Further car insurance hikes expected
Car insurance premiums are going up in price again, according to the latest AA’s British Insurance Premium Index.
It’s not just fuel prices that are costing drivers precious pennies, with drivers having to pay an extra £20 for a typical comprehensive insurance premium and a steeper £45 for third party cover.
Viewed as an industry benchmark for measuring premium trends, the AA index tracks 1,000 motor risks against premiums from 85 insurers, brokers and insurance schemes. Average comprehensive premiums cost now stands at £702.47 compared with £681.93 in April this year.
This increase of 3% in just three months compares to the 5.8% change in price over the whole of last year, when comprehensive premiums cost £664.15.
Just like the sudden leap in petrol prices over a relatively short space of time, car insurance premiums are set to rise in price more quickly than they have been.
Director of AA Insurance, Simon Douglas, confirms that cost of car insurance is likely to continue to rise, potentially pricing out younger drivers.
"Car insurance costs are spiraling. While the number of casualties on Britain’s roads is falling, the cost of accidents is rising and young drivers are taking an increasing share of the toll," he adds. "Insurers are also concerned about rising legal costs and personal injury claims and I expect the upward trend in premiums to continue."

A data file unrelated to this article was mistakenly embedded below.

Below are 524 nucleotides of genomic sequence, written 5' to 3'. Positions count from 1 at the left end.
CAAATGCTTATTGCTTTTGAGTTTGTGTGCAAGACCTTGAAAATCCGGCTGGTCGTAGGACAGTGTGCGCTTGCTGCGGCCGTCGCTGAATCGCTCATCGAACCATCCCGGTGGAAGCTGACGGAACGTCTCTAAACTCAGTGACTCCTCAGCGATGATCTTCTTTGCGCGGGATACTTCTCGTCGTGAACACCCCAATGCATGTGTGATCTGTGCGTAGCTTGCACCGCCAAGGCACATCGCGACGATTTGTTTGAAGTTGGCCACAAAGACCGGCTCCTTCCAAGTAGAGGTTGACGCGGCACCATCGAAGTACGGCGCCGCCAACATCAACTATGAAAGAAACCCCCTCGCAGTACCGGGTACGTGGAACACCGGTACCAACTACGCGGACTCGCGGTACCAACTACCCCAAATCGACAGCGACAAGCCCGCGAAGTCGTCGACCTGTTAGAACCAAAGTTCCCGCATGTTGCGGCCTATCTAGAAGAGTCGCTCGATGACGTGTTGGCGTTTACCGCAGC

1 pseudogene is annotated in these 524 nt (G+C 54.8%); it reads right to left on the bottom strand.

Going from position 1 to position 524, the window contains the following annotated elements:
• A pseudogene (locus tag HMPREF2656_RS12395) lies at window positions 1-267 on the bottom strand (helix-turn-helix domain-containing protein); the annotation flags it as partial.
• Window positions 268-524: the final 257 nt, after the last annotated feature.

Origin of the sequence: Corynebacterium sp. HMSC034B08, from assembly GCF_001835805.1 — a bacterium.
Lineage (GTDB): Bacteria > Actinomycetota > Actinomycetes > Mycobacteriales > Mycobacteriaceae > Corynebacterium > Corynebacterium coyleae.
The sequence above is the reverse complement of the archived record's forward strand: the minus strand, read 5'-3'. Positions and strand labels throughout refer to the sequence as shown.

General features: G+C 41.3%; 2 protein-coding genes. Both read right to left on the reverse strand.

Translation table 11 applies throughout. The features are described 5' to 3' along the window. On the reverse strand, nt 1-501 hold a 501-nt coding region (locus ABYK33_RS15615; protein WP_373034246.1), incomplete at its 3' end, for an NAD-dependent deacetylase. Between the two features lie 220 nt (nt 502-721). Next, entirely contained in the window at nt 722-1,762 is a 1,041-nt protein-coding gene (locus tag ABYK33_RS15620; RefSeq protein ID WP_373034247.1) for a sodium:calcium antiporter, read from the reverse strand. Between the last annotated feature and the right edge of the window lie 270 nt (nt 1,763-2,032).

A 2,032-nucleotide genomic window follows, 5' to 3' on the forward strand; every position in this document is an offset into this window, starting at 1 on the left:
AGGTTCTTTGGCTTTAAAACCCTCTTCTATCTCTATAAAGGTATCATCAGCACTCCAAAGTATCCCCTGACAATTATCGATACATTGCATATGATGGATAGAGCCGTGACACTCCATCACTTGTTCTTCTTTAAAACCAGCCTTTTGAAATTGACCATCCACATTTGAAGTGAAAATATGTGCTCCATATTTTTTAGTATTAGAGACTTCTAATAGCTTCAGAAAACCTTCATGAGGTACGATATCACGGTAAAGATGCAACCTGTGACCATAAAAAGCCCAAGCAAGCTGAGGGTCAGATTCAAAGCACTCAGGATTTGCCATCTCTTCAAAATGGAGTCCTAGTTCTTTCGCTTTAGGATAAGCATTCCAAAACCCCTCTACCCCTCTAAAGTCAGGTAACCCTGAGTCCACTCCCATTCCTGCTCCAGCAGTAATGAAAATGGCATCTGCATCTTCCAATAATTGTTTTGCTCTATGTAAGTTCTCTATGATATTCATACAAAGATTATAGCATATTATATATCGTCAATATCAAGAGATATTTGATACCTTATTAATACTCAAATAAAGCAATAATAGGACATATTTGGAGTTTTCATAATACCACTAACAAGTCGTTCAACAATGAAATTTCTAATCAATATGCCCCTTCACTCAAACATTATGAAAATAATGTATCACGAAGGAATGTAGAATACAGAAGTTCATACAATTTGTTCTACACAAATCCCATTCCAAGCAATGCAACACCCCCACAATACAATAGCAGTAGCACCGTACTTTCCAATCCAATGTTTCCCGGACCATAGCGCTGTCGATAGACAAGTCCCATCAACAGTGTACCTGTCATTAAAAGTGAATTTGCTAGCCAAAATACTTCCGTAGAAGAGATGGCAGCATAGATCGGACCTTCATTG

Young drivers tend to buy third party, fire and theft insurance, which is not only more expensive than comprehensive cover but is also experiencing greater price hikes. In the last quarter, the premium price of an average third party policy has risen from £838.50 to £883.96.
This is up 11.9% on last year’s price which stood £790.02%.
"At a time when consumers are feeling the pinch in all aspects of their lives, it can be disheartening to learn that car insurance premiums are rising by up to 10% this year," says Mark Vile, spokesman at comparethemarket.com.
Aside from using price comparison sites, Vile recommends that drivers keep their cars in garages, don’t make any modifications and keep a clean licence - stopping at red lights and driving to speed limits will help keep costs down as well as make for safer driving.
A standard by which something is measured, usually the performance of investment funds against a specified index, such as the FTSE All-Share. Active fund managers look to outperform their benchmark index. Cautious fund managers aim to hold roughly the same proportion of each constituent as the benchmark, while a manager who deviates away from investing in the benchmark index’s constituents has a better chance of outperforming (or underperforming) the index.